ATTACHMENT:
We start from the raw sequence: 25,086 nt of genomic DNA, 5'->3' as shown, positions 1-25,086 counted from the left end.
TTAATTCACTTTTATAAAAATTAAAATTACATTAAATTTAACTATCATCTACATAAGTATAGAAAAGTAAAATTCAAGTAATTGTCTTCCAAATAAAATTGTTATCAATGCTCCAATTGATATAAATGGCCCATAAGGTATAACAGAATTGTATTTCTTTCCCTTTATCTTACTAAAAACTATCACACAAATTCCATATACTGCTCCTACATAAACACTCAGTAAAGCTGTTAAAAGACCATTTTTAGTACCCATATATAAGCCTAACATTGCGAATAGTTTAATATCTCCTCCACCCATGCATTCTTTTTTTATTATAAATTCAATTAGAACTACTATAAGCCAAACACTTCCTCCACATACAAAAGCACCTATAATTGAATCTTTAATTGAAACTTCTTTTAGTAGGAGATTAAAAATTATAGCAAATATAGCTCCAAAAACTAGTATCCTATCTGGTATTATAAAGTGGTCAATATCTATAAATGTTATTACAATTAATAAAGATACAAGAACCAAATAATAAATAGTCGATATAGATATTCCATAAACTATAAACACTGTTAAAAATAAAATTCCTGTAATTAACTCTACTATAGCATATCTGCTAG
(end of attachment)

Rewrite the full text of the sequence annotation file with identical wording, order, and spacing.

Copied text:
We start from the raw sequence: 25,086 nt of genomic DNA, 5'->3' as shown, positions 1-25,086 counted from the left end.
TTAATTCACTTTTATAAAAATTAAAATTACATTAAATTTAACTATCATCTACATAAGTATAGAAAAGTAAAATTCAAGTAATTGTCTTCCAAATAAAATTGTTATCAATGCTCCAATTGATATAAATGGCCCATAAGGTATAACAGAATTGTATTTCTTTCCCTTTATCTTACTAAAAACTATCACACAAATTCCATATACTGCTCCTACATAAACACTCAGTAAAGCTGTTAAAAGACCATTTTTAGTACCCATATATAAGCCTAACATTGCGAATAGTTTAATATCTCCTCCACCCATGCATTCTTTTTTTATTATAAATTCAATTAGAACTACTATAAGCCAAACACTTCCTCCACATACAAAAGCACCTATAATTGAATCTTTAATTGAAACTTCTTTTAGTAGGAGATTAAAAATTATAGCAAATATAGCTCCAAAAACTAGTATCCTATCTGGTATTATAAAGTGGTCAATATCTATAAATGTTATTACAATTAATAAAGATACAAGAACCAAATAATAAATAGTCGATATAGATATTCCATAAACTATAAACACTGTTAAAAATAAAATTCCTGTAATTAACTCTACTATAGCATATCTGCTAG